histology of developing bone, Part II
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GH function in bone development
drives chondrocyte proliferation in the epiphyseal plate
–Stimulates osteoprogenitor cells in the periosteum to proliferate and differentiate into osteoblasts.
–a rare condition where a genetic abnormality prevents GH from binding to GH receptors.
-Lack of cartilage bone from defective liver not producing insulin-like growth factor. Chondrocytes can't proliferate and produce cartilage --> bone can't growth.
- Causes dwarfism.
Growth of tumor and heart disease relies on
GH overproduction post epiphyseal plate closure. Increase in bone size and/or thickness.
Acromegaly's clinical complain
hat and ring can't fit on head and finger
GH overproduction pre-epiphyseal plate closure. Increases in bone length, and bone size and/or thickness.
Adenocarcinoma could cause what in skeletal system
acromegaly and gigantism
- –A point mutation in the FGFR-3 receptor, causes the receptor to be constitutively
- activated. This results in a dramatic decrease in chondrocyte proliferation at the epiphyseal
most common form of dwarfism
most common form of dwarfism
Fibroblast Growth Factor (FGF)
–Found in a range of tissues across the body ranging from brain to connective tissue.
- –Used as a signaling molecule to affect wound healing, proliferation of connective
- tissue and other functions.
–Effects of FGF depend on the receptors being expressed.
- –Chondrocytes in
- the epiphyseal
- plate express a particular receptor, known as FGFR-3.
–Inhibitor of proliferation and migration.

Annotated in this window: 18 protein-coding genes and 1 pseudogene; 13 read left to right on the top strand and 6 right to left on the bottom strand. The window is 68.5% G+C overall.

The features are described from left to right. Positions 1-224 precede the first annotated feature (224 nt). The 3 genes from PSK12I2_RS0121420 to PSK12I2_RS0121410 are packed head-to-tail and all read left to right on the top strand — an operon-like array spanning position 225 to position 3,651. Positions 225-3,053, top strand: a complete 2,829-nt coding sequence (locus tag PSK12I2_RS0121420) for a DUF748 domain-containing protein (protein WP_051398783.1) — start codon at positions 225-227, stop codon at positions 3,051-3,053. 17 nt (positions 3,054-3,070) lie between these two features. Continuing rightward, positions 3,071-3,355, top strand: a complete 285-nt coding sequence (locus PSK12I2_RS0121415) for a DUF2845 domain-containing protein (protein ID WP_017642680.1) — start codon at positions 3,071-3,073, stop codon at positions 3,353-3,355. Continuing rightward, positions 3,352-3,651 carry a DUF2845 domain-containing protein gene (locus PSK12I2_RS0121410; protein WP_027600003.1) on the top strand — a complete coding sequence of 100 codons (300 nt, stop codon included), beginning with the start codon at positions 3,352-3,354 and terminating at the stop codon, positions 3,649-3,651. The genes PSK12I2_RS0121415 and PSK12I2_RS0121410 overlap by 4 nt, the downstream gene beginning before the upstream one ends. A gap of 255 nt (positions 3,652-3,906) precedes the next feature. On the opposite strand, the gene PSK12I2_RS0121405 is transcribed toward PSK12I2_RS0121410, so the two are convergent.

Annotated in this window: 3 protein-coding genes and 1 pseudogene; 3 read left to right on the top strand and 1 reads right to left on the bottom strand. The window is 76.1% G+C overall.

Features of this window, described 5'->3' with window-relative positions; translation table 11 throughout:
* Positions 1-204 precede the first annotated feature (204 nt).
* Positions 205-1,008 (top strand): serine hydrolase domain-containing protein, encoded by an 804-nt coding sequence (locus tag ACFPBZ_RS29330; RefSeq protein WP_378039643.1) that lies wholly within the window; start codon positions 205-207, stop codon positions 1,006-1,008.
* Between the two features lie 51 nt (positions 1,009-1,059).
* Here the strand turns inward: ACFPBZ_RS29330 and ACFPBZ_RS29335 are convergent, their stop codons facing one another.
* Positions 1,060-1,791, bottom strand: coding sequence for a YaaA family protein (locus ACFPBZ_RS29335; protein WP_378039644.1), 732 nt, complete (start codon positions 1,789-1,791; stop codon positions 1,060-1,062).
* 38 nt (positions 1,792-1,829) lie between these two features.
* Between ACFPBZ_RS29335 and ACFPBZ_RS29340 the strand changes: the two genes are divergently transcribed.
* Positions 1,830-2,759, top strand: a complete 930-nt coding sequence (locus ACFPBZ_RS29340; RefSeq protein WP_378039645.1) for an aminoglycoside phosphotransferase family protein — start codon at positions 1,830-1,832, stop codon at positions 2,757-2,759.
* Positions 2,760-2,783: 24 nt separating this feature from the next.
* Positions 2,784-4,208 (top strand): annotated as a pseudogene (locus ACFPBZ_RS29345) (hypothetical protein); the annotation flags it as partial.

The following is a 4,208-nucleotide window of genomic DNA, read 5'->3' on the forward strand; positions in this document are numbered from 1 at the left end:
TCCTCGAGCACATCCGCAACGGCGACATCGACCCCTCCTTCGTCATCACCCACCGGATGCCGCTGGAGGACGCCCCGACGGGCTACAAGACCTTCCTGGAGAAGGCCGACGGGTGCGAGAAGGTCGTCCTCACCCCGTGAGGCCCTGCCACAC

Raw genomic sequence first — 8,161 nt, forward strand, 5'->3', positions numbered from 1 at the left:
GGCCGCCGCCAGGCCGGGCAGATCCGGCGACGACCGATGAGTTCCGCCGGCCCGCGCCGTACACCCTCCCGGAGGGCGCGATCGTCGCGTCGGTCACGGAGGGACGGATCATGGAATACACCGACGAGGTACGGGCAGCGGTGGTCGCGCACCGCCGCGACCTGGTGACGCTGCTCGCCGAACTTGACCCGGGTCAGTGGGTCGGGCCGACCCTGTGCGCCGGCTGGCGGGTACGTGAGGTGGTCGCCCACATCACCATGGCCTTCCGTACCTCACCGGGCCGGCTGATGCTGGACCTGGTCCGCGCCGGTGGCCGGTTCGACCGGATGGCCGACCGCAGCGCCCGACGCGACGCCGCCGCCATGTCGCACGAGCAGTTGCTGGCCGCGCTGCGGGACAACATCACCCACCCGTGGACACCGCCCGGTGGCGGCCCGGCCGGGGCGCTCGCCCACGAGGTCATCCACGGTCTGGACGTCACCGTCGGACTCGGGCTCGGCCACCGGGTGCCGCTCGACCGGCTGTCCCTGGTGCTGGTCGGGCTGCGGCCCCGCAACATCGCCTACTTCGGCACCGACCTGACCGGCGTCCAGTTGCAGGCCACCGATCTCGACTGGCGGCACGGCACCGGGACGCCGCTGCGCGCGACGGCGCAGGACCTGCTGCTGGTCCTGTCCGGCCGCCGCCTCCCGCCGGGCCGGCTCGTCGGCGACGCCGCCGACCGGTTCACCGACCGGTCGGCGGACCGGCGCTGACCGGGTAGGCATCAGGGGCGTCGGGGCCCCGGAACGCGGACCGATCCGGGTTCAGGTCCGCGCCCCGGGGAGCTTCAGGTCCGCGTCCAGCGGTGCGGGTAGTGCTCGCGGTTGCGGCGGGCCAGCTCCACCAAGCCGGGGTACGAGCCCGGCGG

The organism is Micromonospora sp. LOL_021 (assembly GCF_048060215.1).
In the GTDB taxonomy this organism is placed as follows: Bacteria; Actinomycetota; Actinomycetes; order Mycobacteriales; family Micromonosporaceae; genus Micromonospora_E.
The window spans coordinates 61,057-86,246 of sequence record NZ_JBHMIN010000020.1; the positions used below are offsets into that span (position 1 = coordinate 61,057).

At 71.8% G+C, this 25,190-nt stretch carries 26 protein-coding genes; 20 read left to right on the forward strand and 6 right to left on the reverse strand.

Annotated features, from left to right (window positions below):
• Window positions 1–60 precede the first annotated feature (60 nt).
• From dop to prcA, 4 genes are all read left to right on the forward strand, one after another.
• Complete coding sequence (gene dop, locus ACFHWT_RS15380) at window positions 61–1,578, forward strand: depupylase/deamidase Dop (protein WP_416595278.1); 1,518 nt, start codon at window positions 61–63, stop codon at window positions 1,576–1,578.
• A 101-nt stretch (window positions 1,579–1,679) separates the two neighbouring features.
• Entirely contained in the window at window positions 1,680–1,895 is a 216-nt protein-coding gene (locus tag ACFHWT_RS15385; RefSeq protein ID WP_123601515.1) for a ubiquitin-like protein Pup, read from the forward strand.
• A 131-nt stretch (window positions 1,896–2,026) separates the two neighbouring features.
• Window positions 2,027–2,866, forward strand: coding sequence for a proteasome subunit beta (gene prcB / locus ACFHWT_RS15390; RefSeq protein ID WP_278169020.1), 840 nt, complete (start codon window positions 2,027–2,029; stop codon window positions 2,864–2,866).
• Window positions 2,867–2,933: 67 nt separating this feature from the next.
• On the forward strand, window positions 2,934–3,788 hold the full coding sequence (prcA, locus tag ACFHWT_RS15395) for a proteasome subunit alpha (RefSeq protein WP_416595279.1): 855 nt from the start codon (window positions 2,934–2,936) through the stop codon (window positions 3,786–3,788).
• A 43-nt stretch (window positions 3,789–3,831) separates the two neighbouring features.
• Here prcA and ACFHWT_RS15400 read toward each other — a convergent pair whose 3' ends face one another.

Fracture healing - step 1
The hematoma will become a blood clot and will be filled with granulation tissue and fibroblasts.
immune cells is delivered
fracture healing - step 2
osteoprogenitor --> chondroblast make cartilage
and fibroblast make type I collagen
together with fibrocartilage forming soft callus
fracture healing - step 3
turn cartilage matrix into bone matrix
removal of hard callus --> complete healing of bone
During the first week post-fracture
At the site of fracture, ruptured blood vessels will bleed into any gap produced by the fracture and form a hematoma.
- The damaged blood vessels will recede from
- the immediate site of the fracture, and as a result any osteocytes contained in
- the fractured bone that are now deprived from their vascular supply will
- The hematoma will become a fibrin
- clot that allows for the formation of granulation tissue.
Around the beginning of the second week
Periosteal osteoprogenitor cells and mesenchymal stem cells will proliferate in the area of the fracture.
At the ends of the fracture where the blood vessels have receded, oxygen supply will be at its greatest, and in these areas osteoprogenitor cells will differentiate into osteoblasts, and begin producing new bone (a process resembling intramembranous ossification).
- Meanwhile, in the areas where blood supply is low or absent (in the center of the blood clot, for instance) mesenchymal stem cells will differentiate into chondroblasts and begin producing a rudimentary fibrocartilage
- in roughly the middle of the fracture site.
- Osteoclastic activity will begin
- breaking down the fractured and damaged bone.
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